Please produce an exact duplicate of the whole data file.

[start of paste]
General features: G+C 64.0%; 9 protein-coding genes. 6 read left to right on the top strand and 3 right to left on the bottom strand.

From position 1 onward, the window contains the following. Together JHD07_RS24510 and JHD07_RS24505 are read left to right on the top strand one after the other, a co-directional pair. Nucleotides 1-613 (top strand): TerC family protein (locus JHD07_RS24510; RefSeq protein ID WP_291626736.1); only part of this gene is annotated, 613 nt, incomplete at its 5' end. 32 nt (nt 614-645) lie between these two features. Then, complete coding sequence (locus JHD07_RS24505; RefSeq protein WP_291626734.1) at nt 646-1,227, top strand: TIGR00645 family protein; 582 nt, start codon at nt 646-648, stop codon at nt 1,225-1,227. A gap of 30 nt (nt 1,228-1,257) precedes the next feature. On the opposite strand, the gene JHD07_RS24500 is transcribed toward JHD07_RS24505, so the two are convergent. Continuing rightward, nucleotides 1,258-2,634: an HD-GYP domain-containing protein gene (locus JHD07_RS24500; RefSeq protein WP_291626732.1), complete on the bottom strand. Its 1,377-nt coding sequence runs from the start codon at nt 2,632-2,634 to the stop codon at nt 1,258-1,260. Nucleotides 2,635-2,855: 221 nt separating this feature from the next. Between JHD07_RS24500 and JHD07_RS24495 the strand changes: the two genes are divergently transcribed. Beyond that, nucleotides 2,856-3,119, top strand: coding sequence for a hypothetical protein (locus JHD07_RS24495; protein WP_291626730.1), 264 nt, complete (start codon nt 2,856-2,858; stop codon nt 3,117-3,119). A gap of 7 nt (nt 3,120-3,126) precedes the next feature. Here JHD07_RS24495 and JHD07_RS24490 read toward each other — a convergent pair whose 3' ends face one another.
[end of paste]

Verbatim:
General features: G+C 64.0%; 9 protein-coding genes. 6 read left to right on the top strand and 3 right to left on the bottom strand.

From position 1 onward, the window contains the following. Together JHD07_RS24510 and JHD07_RS24505 are read left to right on the top strand one after the other, a co-directional pair. Nucleotides 1-613 (top strand): TerC family protein (locus JHD07_RS24510; RefSeq protein ID WP_291626736.1); only part of this gene is annotated, 613 nt, incomplete at its 5' end. 32 nt (nt 614-645) lie between these two features. Then, complete coding sequence (locus JHD07_RS24505; RefSeq protein WP_291626734.1) at nt 646-1,227, top strand: TIGR00645 family protein; 582 nt, start codon at nt 646-648, stop codon at nt 1,225-1,227. A gap of 30 nt (nt 1,228-1,257) precedes the next feature. On the opposite strand, the gene JHD07_RS24500 is transcribed toward JHD07_RS24505, so the two are convergent. Continuing rightward, nucleotides 1,258-2,634: an HD-GYP domain-containing protein gene (locus JHD07_RS24500; RefSeq protein WP_291626732.1), complete on the bottom strand. Its 1,377-nt coding sequence runs from the start codon at nt 2,632-2,634 to the stop codon at nt 1,258-1,260. Nucleotides 2,635-2,855: 221 nt separating this feature from the next. Between JHD07_RS24500 and JHD07_RS24495 the strand changes: the two genes are divergently transcribed. Beyond that, nucleotides 2,856-3,119, top strand: coding sequence for a hypothetical protein (locus JHD07_RS24495; protein WP_291626730.1), 264 nt, complete (start codon nt 2,856-2,858; stop codon nt 3,117-3,119). A gap of 7 nt (nt 3,120-3,126) precedes the next feature. Here JHD07_RS24495 and JHD07_RS24490 read toward each other — a convergent pair whose 3' ends face one another.